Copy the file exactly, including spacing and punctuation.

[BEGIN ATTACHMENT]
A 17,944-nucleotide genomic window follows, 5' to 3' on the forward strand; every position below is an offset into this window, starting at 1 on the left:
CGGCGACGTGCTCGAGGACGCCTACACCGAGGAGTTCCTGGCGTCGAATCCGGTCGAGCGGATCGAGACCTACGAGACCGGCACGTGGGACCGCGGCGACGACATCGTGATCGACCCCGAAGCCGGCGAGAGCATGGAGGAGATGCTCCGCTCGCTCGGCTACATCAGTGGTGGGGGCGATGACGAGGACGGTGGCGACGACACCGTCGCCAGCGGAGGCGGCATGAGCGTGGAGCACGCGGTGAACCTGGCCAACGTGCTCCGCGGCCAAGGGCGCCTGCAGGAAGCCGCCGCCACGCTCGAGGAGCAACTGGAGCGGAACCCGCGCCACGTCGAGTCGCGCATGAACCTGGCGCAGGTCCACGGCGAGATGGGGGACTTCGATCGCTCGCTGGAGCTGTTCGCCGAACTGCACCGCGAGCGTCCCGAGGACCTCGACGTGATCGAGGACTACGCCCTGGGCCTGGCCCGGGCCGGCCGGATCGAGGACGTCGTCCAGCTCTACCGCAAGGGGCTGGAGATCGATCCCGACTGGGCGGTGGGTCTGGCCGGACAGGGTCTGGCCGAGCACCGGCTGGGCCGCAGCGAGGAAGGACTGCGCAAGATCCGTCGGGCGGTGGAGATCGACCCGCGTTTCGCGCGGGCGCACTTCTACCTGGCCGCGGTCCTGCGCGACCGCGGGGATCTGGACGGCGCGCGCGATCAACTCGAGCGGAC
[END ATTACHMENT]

A 17,944-nucleotide genomic window follows, 5' to 3' on the forward strand; every position below is an offset into this window, starting at 1 on the left:
CGGCGACGTGCTCGAGGACGCCTACACCGAGGAGTTCCTGGCGTCGAATCCGGTCGAGCGGATCGAGACCTACGAGACCGGCACGTGGGACCGCGGCGACGACATCGTGATCGACCCCGAAGCCGGCGAGAGCATGGAGGAGATGCTCCGCTCGCTCGGCTACATCAGTGGTGGGGGCGATGACGAGGACGGTGGCGACGACACCGTCGCCAGCGGAGGCGGCATGAGCGTGGAGCACGCGGTGAACCTGGCCAACGTGCTCCGCGGCCAAGGGCGCCTGCAGGAAGCCGCCGCCACGCTCGAGGAGCAACTGGAGCGGAACCCGCGCCACGTCGAGTCGCGCATGAACCTGGCGCAGGTCCACGGCGAGATGGGGGACTTCGATCGCTCGCTGGAGCTGTTCGCCGAACTGCACCGCGAGCGTCCCGAGGACCTCGACGTGATCGAGGACTACGCCCTGGGCCTGGCCCGGGCCGGCCGGATCGAGGACGTCGTCCAGCTCTACCGCAAGGGGCTGGAGATCGATCCCGACTGGGCGGTGGGTCTGGCCGGACAGGGTCTGGCCGAGCACCGGCTGGGCCGCAGCGAGGAAGGACTGCGCAAGATCCGTCGGGCGGTGGAGATCGACCCGCGTTTCGCGCGGGCGCACTTCTACCTGGCCGCGGTCCTGCGCGACCGCGGGGATCTGGACGGCGCGCGCGATCAACTCGAGCGGAC